Mitsubishi launched the 3000GT in 1990 as its entry into the sports-car wars being waged at the time by Honda NSX, Mazda RX-7, Nissan 300ZX, and Toyota Supra.
The Mitsubishi compact sports coupe’s unique blend of awesome power and all-wheel drive (AWD) sure-footedness quickly found a loyal following. Still, it never attained the level of mass acceptance of its Japanese Domestic Market compatriots. It was often glossed over, probably due to the worldwide popularity of the other brands.
Today, it is still an overlooked gem in the used-car market, but there are plenty available, and one can usually be found for less than $10,000, and usually for considerably less.
The 3000GT VR4 Was A High-Performance JDM Missile
Following positive reception for its HSX concept at the 1989 Tokyo Motor Show, Mitsubishi took the four-wheel driven, four-wheel steered sports coupe into production in 1990 (resurrecting the GTO moniker that had last appeared on the Mitsubishi Colt Galant GTO in 1977). It replaced the aging, angular Starion, a turbocharged, rear-wheel drive coupe/hatchback.
The HSX was a showcase for a variety of advanced technologies, and many critics praised the company for bringing those technologies to market with the GTO. The GTO was far and away the most advanced of the Japanese sports coupes, with full-time four-wheel drive (split 45% front/55% rear), four-wheel steering, active aerodynamics in the form of automatically-adjusting front and rear spoilers, an adjustable exhaust (between sport and tour notes) and electronically controlled suspension (ECS)
For markets outside the JDM, the company renamed the car to 3000GT. This was done to avoid confusion with, and even consumer backlash from fans of, the Ferrari GTO and the American Pontiac GTO. In North America, Mitsubishi also created a Dodge Stealth version (as a replacement for the Chrysler Conquest, a version of the Mitsubishi Starion). The Stealth was offered with all the same mechanicals and technology, pretty much an identical interior but with a unique body shell.
Mitsubishi 3000GT Had The Edge Of Aerodynamics And Power
The look was typically ’80s, with the sporty garnishes of the time. The front featured pop-up headlamps that were quickly spinning out of favor with buyers because of the tendency of one or both getting stuck in the upright position. They would be replaced with fixed projector bulb units in a mid-cycle 3000GT refresh.
The 3000GT was available in three trim levels with a choice of two engines. The base and SL front-wheel drive models were powered by a 3.0-liter DOHC V6, producing 222 hp and 205 lb-ft of torque. The flagship 3000GT VR4 used a twin-turbo 3.0 DOHC V6 pumping out 300 hp and 307 lbs-ft.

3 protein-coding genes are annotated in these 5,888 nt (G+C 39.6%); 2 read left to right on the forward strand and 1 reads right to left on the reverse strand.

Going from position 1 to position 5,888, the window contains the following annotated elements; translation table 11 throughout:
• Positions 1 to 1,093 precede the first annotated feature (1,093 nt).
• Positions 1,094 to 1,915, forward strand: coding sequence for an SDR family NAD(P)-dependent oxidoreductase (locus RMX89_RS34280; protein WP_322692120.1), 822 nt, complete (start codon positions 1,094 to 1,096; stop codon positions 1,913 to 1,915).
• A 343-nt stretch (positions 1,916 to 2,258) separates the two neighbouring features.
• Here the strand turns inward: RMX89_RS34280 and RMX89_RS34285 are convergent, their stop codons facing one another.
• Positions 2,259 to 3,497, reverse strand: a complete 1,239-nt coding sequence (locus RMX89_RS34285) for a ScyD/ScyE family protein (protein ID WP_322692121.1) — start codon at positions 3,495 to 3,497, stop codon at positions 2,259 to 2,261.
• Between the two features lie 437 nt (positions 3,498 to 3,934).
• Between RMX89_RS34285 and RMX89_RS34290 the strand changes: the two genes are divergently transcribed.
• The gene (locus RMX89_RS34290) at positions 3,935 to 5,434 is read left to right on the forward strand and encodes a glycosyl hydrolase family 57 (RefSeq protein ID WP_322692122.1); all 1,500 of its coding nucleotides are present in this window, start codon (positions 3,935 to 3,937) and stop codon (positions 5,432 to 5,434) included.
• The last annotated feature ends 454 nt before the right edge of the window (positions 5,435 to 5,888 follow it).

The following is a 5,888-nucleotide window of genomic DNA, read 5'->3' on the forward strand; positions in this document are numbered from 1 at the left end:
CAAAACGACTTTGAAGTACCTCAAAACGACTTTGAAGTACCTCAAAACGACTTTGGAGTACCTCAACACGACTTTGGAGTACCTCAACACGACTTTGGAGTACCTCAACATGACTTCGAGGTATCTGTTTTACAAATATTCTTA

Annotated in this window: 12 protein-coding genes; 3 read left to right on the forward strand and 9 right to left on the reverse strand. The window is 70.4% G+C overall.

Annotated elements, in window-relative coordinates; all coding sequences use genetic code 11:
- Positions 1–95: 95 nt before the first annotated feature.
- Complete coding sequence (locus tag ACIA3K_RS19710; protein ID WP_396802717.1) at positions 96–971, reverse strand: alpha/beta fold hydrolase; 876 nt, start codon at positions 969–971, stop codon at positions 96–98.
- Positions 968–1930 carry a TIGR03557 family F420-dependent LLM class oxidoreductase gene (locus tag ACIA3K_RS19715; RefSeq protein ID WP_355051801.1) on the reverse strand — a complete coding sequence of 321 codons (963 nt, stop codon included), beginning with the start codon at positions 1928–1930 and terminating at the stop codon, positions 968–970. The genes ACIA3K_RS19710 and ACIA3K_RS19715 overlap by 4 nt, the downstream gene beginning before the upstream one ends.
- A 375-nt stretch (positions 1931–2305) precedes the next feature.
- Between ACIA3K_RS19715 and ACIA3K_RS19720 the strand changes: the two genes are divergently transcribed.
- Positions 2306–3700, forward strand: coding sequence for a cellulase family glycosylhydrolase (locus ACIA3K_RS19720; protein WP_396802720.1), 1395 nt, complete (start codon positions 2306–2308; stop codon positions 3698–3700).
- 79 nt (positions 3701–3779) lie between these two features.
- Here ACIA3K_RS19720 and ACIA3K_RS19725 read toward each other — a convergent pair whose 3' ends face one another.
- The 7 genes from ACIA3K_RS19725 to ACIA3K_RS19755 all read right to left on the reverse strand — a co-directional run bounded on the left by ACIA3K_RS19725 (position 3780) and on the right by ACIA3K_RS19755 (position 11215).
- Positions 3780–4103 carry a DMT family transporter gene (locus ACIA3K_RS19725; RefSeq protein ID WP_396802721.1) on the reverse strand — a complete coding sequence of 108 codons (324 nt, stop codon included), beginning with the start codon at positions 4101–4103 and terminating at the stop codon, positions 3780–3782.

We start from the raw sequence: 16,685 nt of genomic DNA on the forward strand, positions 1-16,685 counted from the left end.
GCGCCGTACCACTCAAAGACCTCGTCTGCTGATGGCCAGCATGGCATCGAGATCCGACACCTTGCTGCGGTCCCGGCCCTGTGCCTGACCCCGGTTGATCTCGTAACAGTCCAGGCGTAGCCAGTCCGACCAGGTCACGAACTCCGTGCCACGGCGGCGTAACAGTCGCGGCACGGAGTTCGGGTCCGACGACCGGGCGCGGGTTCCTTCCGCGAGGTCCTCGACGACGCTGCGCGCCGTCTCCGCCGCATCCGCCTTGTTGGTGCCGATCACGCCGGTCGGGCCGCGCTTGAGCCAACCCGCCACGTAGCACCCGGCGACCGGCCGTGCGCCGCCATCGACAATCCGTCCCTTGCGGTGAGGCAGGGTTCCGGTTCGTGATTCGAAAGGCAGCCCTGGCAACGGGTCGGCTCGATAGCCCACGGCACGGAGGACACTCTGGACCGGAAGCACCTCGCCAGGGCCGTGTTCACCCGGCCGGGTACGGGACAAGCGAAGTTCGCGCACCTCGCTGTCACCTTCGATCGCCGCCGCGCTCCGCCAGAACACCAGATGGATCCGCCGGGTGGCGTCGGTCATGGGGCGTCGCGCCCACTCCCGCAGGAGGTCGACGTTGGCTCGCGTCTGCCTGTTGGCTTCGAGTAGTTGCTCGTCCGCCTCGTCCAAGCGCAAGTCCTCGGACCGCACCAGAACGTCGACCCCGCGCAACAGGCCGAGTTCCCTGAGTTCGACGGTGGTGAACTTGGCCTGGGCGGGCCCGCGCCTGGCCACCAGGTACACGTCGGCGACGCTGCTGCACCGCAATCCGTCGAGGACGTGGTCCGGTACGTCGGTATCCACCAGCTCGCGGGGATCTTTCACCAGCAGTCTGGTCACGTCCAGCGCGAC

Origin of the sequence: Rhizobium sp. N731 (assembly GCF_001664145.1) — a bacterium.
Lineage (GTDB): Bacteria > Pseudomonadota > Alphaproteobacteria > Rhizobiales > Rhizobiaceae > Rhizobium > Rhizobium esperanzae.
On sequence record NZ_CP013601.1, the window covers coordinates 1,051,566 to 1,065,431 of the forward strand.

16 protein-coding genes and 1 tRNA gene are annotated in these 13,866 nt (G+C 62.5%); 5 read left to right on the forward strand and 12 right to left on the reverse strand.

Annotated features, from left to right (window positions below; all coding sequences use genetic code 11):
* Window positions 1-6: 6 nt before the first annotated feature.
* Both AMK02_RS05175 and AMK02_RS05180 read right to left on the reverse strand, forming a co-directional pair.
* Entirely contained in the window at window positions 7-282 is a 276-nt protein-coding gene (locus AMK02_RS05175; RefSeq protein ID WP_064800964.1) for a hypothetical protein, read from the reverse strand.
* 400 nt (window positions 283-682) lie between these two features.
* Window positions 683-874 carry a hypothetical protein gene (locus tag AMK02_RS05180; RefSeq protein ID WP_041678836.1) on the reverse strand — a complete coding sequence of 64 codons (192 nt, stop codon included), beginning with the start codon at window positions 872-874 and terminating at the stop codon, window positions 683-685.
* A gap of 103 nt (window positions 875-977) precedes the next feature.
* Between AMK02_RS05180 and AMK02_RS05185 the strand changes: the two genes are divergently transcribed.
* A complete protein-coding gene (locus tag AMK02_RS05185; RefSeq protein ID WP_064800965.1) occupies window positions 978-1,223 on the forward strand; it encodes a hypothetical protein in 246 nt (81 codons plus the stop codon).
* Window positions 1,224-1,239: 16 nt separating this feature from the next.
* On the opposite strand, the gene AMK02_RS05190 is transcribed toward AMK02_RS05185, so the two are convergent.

Despite its bulk of 3,737 lbs. (from all the added 4WD, 4WS, and ECS mechanicals), the Mitsubishi 3000GT VR4 managed to sprint to 60 mph in about 5 seconds and crossed the quarter mile in under 14 seconds (at 95 mph).
Power was initially reined in by a 5-speed manual (optional 4-speed auto on the lower trim levels). But the VR4 got a 6-speed manual in 1993, with the mid-cycle revamp that also bumped performance figures to 320 hp and 315 lb-ft.
The 3000GT VR4 Got Cooler Updates Over Time
Mitsubishi struck up a partnership with roof conversions company ASC (formerly American Sunroof Company) to create the Spyder SL and Spyder VR4 in 1995 and 1996.
The retractable hard-top was yet another advancement. This was also taken up by many competitors in subsequent years to combine the look of a coupe with the open-air dynamics of a roadster.
Review publications at the time praised the acceleration of the 3000GT VR4, which was quicker from launch than the Nissan 300ZX Twin Turbo, the Mazda RX-7 Twin Turbo, as well as the much lighter 3,000-pound Acura NSX. Reviewers also liked that the 4WD encouraged the car to be taken around a track quickly, though with notable understeer and lack of feedback.
How Much Is A Mitsubishi 3000GT VR4 Worth?
Perhaps the Mitsubishi 3000GT was misunderstood. It was too bulky to fit into a market segment that was trending toward lighter and more nimble performance. And it was likely in a battle against some heavyweight names that had built up dedicated, loyal fan bases.
Just 15,630 Mitsubishi 3000GT VR4s were sold in the car’s 10-year run, with about 70% of those totals coming out in its first three years on the market. Prices started at $27,500 in 1990 (the equivalent of $53,117 today) and rose to $36,300 ($60,198 today) by the end of its run.
Just 1,618 Spyders were created over its two-year run, with 877 of those being VR4 models.
Over the past five years, Mitsubishi 3000GT VR4 models have sold for an average of $8,500 – many 1st-gen models sell for less than $5,000, 2nd-gen for less than $8,000, and 3rd-gen for under $15,000 – depending on year and condition. And there have been several cars over the past five years that have sold for less than $2,000 from all generations.
And so, this underrated JDM sports car is a pretty steal today. Sadly, everyone is getting to know about it, and so the prices are slowly creeping up. Today a used first-gen 3000GT VR4 sells for an average of over $18,000; a second-gen model for over $24,000; and over $34,000 for a third-gen model.